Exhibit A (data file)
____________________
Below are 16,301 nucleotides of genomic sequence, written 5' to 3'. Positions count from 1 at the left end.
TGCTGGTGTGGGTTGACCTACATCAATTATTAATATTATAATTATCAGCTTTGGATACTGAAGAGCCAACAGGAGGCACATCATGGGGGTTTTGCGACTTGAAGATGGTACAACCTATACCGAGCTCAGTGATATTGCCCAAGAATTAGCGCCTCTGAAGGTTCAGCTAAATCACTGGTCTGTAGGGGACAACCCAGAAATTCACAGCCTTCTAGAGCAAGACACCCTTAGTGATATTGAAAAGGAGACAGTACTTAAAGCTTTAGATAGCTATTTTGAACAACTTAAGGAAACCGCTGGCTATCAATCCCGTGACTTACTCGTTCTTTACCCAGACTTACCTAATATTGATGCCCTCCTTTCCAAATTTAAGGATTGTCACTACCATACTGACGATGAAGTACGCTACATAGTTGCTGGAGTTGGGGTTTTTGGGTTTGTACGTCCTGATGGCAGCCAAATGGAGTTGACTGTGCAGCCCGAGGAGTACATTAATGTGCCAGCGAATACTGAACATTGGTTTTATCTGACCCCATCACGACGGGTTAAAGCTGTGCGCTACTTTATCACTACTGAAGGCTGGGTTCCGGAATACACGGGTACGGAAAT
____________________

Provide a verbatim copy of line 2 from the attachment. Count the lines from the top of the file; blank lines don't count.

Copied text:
TGCTGGTGTGGGTTGACCTACATCAATTATTAATATTATAATTATCAGCTTTGGATACTGAAGAGCCAACAGGAGGCACATCATGGGGGTTTTGCGACTTGAAGATGGTACAACCTATACCGAGCTCAGTGATATTGCCCAAGAATTAGCGCCTCTGAAGGTTCAGCTAAATCACTGGTCTGTAGGGGACAACCCAGAAATTCACAGCCTTCTAGAGCAAGACACCCTTAGTGATATTGAAAAGGAGACAGTACTTAAAGCTTTAGATAGCTATTTTGAACAACTTAAGGAAACCGCTGGCTATCAATCCCGTGACTTACTCGTTCTTTACCCAGACTTACCTAATATTGATGCCCTCCTTTCCAAATTTAAGGATTGTCACTACCATACTGACGATGAAGTACGCTACATAGTTGCTGGAGTTGGGGTTTTTGGGTTTGTACGTCCTGATGGCAGCCAAATGGAGTTGACTGTGCAGCCCGAGGAGTACATTAATGTGCCAGCGAATACTGAACATTGGTTTTATCTGACCCCATCACGACGGGTTAAAGCTGTGCGCTACTTTATCACTACTGAAGGCTGGGTTCCGGAATACACGGGTACGGAAAT